Birmingham’s ambitious new public library is due to open next year – providing another architectural landmark in the very heart of the city, and a cultural treasure trove for generations to come.
It is a building site at the moment, shielded by banks of cladding from the thundering traffic and wall-to-wall nightclubs of Birmingham’s Broad Street. But in around 18 months time, Britain’s second city will have a brand new public library, driving what officials grandly describe as the “knowledge-based economy”.
Dutch architects Mecanoo were chosen to design the £189m project in the city’s Centenary Square: its 10 floors are already constructed, nine of them above ground. And the mesh-like structure which surrounds the whole building is being carefully put in place – the ring pattern intended to echo the tunnels and canals which fuelled Birmingham’s economic growth back in the industrial revolution.
Across the street, the city’s 19th century fathers, James Watt, William Murdoch and Matthew Bolton, stand guard in gilded statue form, perhaps to protect the heritage of that industrial past amid the harsh winds of modernisation. But council chiefs insist the library is an essential part of Birmingham’s regeneration, providing an exciting new resource for the entire community.
Mecanoo’s Francine Houlben has dubbed it a “people’s palace”, and as well as books, photographs and archives, the new library will host community events and even performances in a studio theatre. What is being called a “golden box” of secure archive storage will take up two floors, its metallic hues designed to change according to the weather, and the amount of sunlight. But it is a far cry from rooms of dusty stacks: there will be a state of the art exhibition space, allowing the public to see some of the treasures inside for the first time.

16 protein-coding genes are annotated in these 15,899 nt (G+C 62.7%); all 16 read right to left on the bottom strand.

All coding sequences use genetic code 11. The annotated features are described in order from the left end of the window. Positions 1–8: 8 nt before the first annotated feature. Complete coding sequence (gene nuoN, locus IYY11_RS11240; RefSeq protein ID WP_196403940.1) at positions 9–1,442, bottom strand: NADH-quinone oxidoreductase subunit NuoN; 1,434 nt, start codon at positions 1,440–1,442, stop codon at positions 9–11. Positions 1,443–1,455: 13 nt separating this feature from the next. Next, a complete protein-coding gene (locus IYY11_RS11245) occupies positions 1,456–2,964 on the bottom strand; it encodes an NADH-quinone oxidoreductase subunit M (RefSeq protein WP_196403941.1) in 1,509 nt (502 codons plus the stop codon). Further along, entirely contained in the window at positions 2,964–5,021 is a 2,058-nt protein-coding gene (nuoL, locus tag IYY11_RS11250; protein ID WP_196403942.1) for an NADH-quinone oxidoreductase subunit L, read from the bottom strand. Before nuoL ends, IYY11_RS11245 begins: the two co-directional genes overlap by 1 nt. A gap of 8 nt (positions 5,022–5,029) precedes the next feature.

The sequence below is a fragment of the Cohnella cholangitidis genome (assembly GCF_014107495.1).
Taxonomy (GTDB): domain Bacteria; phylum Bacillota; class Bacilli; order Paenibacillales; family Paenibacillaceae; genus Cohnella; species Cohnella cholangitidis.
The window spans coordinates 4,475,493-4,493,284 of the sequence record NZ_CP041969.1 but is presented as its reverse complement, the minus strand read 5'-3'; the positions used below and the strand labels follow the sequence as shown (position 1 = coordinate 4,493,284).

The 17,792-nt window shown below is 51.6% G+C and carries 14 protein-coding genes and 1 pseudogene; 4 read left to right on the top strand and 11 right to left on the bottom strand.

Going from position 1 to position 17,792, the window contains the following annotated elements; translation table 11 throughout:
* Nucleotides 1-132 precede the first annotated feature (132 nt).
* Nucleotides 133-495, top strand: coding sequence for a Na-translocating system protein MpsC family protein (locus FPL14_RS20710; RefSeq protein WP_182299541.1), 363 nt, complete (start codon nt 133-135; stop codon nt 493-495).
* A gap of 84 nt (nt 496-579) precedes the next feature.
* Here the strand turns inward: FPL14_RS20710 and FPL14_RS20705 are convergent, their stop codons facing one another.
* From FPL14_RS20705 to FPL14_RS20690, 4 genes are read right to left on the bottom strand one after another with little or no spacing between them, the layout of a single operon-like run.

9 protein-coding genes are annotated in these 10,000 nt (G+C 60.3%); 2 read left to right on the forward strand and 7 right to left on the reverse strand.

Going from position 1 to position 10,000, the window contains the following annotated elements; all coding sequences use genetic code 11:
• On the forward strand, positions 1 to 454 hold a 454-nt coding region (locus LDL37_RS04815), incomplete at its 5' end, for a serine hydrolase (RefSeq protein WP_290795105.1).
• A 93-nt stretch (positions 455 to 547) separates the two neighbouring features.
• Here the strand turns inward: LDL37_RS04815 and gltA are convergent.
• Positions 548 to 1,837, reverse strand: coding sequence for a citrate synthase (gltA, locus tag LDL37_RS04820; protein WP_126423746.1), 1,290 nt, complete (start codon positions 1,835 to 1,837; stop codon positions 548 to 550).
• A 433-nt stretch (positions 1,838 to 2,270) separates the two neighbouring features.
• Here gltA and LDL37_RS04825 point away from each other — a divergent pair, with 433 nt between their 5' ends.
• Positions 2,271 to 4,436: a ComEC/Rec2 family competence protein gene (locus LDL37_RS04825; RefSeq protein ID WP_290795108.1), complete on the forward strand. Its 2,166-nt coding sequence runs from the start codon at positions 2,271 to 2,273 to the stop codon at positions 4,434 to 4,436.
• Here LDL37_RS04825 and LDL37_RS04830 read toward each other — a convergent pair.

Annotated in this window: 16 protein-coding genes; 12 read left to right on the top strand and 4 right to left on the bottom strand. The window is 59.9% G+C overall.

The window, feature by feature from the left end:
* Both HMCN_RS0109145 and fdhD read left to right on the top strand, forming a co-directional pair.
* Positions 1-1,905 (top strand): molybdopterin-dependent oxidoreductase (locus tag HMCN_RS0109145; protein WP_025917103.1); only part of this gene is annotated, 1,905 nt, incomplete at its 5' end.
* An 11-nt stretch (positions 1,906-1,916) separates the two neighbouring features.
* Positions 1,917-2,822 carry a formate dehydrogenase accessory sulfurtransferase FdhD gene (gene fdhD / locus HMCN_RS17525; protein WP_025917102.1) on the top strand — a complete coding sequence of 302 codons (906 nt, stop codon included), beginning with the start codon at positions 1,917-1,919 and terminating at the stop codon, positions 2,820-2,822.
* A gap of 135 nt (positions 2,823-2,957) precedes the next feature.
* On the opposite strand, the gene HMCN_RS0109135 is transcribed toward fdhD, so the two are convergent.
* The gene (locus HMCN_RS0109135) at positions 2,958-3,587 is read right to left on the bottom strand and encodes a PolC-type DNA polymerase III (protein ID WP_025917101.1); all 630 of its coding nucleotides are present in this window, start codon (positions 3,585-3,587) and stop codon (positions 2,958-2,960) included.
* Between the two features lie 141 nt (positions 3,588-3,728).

The ambitious development is a rare cause for celebration for library fans, given the pressure on local authorities to save millions of pounds: libraries are an easy hit. This year some 600 are to be closed or transferred to the control of volunteers.
This week MPs began hearing evidence at their inquiry into what should constitute an efficient library service for the 21st century, and the impact of closures on local communities. A number of councils are in the midst of legal battles to prevent closures, while the campaign to keep them open is backed by prominent authors. One of them, Orange Prize winner Lionel Shriver, told Channel 4 News she would be donating all her money to libraries in her will.
In the meantime, the cranes are busy high above Birmingham’s skyline, lifting, among other things, enough concrete to fill eight full-sized Olympic swimming pools. The city has calculated the 800-strong core workforce will consume some 900,000 cups of tea and 100,000 breakfasts in the site canteen before the project is done. Not just food for the mind, after all.